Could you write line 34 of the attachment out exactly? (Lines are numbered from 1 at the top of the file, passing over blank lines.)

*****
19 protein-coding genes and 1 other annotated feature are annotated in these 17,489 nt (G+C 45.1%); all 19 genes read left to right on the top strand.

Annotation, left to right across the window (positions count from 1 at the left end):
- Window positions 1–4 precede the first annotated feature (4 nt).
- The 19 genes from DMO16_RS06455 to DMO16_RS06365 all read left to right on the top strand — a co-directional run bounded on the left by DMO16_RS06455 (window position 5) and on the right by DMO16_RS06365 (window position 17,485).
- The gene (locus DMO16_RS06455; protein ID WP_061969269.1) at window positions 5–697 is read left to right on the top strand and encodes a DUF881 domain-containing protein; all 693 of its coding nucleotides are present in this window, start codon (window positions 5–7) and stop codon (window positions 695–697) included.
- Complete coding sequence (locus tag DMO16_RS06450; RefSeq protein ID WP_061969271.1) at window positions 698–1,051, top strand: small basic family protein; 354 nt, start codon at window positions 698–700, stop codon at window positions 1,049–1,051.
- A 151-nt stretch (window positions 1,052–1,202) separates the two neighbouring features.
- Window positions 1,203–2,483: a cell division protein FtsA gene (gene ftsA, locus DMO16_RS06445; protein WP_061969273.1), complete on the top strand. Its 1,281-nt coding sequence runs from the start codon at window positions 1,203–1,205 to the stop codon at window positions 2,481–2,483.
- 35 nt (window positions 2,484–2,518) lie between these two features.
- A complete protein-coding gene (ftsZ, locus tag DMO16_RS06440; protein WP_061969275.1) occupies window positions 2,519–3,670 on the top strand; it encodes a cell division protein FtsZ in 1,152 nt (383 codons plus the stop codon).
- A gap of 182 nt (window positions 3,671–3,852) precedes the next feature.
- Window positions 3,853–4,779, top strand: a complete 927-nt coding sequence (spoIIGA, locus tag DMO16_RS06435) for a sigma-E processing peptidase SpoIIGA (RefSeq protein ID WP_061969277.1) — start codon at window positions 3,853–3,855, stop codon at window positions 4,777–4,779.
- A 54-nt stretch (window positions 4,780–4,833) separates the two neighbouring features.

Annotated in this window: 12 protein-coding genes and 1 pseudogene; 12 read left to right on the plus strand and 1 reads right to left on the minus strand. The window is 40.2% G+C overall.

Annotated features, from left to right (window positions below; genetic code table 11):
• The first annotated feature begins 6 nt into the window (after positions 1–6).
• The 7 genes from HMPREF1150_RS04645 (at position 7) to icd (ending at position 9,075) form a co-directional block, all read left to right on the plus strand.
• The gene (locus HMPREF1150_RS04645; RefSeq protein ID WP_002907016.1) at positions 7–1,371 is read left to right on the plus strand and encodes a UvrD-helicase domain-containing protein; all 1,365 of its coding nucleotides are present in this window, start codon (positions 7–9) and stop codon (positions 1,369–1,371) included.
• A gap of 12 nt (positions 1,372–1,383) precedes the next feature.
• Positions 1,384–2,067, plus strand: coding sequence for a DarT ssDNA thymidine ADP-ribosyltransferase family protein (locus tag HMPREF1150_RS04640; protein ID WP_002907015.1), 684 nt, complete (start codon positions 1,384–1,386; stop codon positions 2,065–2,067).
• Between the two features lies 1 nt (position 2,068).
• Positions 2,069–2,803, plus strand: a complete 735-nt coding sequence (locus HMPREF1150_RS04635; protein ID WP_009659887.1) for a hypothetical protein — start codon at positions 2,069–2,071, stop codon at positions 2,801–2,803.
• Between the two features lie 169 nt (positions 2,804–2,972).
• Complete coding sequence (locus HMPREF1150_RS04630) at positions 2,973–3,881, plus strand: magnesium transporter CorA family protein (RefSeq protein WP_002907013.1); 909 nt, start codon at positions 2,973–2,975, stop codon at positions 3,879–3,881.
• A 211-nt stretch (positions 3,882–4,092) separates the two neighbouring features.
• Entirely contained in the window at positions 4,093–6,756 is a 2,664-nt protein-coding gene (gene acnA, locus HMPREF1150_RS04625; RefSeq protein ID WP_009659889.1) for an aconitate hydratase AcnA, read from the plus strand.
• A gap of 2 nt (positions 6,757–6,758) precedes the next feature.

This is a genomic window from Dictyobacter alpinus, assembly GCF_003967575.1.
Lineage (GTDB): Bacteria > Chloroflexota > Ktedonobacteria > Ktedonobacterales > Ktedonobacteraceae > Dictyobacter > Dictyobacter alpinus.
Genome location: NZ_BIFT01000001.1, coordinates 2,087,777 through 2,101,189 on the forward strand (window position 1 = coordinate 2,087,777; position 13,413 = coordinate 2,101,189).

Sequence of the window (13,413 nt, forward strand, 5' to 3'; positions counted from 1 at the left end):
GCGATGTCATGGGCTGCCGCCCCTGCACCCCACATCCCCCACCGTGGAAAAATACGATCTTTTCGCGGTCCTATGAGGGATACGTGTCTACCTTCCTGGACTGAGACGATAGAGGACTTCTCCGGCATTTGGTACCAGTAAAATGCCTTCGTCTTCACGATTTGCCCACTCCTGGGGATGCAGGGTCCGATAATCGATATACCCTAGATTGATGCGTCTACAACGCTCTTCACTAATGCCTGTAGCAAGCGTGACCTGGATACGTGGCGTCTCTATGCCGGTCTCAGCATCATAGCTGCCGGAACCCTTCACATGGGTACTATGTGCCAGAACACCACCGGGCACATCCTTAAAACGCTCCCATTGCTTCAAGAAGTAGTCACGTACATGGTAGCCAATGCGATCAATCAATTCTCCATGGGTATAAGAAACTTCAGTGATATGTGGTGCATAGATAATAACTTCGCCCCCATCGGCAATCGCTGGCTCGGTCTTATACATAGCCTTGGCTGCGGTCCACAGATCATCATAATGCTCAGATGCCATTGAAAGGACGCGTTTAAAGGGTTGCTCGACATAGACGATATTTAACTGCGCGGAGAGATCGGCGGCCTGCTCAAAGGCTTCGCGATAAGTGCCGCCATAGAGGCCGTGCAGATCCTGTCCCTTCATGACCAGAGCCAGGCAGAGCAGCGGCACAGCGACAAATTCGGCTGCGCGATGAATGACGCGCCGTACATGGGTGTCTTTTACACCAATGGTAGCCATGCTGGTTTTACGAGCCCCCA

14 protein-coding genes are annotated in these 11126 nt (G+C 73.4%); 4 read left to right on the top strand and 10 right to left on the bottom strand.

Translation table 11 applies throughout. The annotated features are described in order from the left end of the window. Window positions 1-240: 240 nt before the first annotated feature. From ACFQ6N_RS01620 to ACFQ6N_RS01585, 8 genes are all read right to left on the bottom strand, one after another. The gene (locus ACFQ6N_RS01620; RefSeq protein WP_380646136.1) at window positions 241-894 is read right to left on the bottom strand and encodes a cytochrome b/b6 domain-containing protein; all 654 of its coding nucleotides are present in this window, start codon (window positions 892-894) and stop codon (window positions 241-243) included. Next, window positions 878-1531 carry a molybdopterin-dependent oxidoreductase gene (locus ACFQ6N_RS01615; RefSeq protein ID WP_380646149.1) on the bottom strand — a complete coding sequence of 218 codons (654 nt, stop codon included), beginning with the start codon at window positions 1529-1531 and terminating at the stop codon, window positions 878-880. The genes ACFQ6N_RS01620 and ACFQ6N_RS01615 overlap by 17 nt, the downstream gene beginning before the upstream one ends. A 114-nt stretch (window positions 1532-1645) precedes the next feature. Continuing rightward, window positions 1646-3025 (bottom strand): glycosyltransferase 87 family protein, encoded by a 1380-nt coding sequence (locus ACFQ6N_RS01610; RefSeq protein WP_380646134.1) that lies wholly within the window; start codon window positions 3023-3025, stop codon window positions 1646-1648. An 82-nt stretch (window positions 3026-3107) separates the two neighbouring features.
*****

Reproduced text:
Translation table 11 applies throughout. The annotated features are described in order from the left end of the window. Window positions 1-240: 240 nt before the first annotated feature. From ACFQ6N_RS01620 to ACFQ6N_RS01585, 8 genes are all read right to left on the bottom strand, one after another. The gene (locus ACFQ6N_RS01620; RefSeq protein WP_380646136.1) at window positions 241-894 is read right to left on the bottom strand and encodes a cytochrome b/b6 domain-containing protein; all 654 of its coding nucleotides are present in this window, start codon (window positions 892-894) and stop codon (window positions 241-243) included. Next, window positions 878-1531 carry a molybdopterin-dependent oxidoreductase gene (locus ACFQ6N_RS01615; RefSeq protein ID WP_380646149.1) on the bottom strand — a complete coding sequence of 218 codons (654 nt, stop codon included), beginning with the start codon at window positions 1529-1531 and terminating at the stop codon, window positions 878-880. The genes ACFQ6N_RS01620 and ACFQ6N_RS01615 overlap by 17 nt, the downstream gene beginning before the upstream one ends. A 114-nt stretch (window positions 1532-1645) precedes the next feature. Continuing rightward, window positions 1646-3025 (bottom strand): glycosyltransferase 87 family protein, encoded by a 1380-nt coding sequence (locus ACFQ6N_RS01610; RefSeq protein WP_380646134.1) that lies wholly within the window; start codon window positions 3023-3025, stop codon window positions 1646-1648. An 82-nt stretch (window positions 3026-3107) separates the two neighbouring features.